City News

City failed to act on Alexandria property complaint

Fire and Rescue NSW officers at the scene of the fire. Photo: Fire and Rescue NSW/Facebook

The City of Sydney Council failed to act on a complaint regarding the industrial site at Burrows Road in Alexandria prior to the fire that destroyed the property in the early hours of last Wednesday, June 2.

The fire exposed an illegal boarding house for international students living in the inner city, the likes of which are becoming increasingly prevalent in the area.

According to City of Sydney councillor Irene Doutney, council relies heavily upon local residents to draw attention to overcrowded properties in the inner city area.

“We rely on residents to alert us because you can’t inspect every building all the time in a city with tens of thousands of buildings,” said Cr Doutney.

Council was alerted to the danger of the Burrows Road property by a resident but still no action was taken to prevent the fire.

“Unfortunately, contrary to City procedures, the complaint was not logged in the internal records system and was therefore not found or investigated,” a City of Sydney spokesperson said.

Cr Doutney expressed concern regarding the danger of these complaints going unanswered.

“The question to ask is how many of these reports don’t get logged. I think that will be a serious investigation council will need to undertake as a result of this fire,” she said.

City of Sydney Councillor Edward Mandla condemned council’s lack of action.

“The City of Sydney failed and there is absolutely no excuse. I actually think council owes the people living there an apology as they’ve let everyone down.”

“People nearly died this time,” Cr Mandla said.

“There’s a whisper going around council that even if we knew, we wouldn’t have had the power to do anything. That is rubbish – we have perfectly adequate powers of entry and inspection and we could have stopped this from happening.”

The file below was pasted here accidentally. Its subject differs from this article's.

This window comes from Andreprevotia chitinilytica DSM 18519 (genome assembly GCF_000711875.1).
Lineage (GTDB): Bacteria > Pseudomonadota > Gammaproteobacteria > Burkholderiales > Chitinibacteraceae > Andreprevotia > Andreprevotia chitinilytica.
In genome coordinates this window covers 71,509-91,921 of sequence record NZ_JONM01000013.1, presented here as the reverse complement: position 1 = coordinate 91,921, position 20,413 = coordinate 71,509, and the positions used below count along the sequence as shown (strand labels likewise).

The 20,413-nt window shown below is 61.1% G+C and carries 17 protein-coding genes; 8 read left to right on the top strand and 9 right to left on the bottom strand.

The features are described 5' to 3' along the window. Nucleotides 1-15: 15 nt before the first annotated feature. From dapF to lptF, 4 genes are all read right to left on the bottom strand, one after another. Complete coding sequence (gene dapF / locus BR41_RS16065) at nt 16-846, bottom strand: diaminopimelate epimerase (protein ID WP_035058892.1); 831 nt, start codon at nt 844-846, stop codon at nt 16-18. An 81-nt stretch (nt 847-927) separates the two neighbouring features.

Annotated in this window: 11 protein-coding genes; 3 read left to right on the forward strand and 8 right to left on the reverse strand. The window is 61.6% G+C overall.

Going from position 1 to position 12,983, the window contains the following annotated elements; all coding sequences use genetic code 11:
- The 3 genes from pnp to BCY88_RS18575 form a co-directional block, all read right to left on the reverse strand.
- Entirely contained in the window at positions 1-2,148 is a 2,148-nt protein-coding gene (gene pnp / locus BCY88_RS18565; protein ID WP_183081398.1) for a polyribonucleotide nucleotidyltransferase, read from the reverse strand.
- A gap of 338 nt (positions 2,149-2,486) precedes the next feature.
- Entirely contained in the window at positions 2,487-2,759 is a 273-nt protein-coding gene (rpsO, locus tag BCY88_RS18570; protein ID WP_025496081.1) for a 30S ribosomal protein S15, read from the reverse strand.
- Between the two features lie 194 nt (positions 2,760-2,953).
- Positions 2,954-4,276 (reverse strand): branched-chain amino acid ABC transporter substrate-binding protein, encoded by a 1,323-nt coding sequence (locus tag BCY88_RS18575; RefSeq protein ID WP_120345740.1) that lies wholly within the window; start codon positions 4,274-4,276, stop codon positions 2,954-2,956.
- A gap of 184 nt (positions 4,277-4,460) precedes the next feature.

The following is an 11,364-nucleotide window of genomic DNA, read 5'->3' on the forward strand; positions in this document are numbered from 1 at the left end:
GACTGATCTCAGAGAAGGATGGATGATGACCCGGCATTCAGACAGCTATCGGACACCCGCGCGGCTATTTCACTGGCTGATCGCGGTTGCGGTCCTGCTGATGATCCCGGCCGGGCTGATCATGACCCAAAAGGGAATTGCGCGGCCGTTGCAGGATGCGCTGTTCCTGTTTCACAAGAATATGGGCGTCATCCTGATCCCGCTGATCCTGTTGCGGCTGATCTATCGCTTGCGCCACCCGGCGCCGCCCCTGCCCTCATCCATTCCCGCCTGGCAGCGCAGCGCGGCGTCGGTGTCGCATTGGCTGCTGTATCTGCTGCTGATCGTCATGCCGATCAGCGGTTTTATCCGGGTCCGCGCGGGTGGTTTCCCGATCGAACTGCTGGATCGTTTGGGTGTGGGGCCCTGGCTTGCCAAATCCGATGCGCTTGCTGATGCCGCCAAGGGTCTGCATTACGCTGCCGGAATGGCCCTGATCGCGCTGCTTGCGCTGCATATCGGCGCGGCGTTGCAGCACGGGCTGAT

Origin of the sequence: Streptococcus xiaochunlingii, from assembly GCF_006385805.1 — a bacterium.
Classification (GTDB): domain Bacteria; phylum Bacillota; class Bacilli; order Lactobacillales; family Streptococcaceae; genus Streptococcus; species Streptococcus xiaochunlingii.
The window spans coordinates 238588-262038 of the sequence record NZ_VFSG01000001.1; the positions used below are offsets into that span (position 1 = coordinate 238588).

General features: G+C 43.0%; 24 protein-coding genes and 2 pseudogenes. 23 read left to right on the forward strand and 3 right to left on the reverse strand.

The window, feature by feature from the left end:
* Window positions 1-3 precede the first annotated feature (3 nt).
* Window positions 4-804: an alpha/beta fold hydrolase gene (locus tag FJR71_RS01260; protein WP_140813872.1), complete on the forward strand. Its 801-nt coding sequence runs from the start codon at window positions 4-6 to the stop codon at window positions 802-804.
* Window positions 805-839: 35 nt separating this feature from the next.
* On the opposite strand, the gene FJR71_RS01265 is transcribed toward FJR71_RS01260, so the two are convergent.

The responsibility to inspect properties which pose a safety threat to occupants and surrounding residents lies also with Fire and Rescue NSW, who similarly rely on resident complaints to be made aware of these situations.

Chief Superintendent Greg Buckley of Fire and Rescue NSW confirmed the department had no knowledge of the illegality of the property prior to the fire.

“We received no complaints about the property and the first we knew of the illegal situation was when we arrived at the scene of the fire,” Chief Supt Buckley said.

Cr Doutney said council must take immediate action to ensure better oversight of student and backpacker accommodations as well as to ensure no administrative errors are being made in regards to resident complaints.

“This has been a big wake up call for council,” she said.

“My first immediate thought is we need to do an audit of all the buildings. We need to find out what is out there.”

Cr Doutney said industrial sites such as the one involved in last week’s fire need renewed attention from council because they are not situated near enough to other residents for council to rely on complaints.

A City of Sydney spokesperson confirmed action would be taken following the event.

“The City has started an immediate review of all relevant procedures.”


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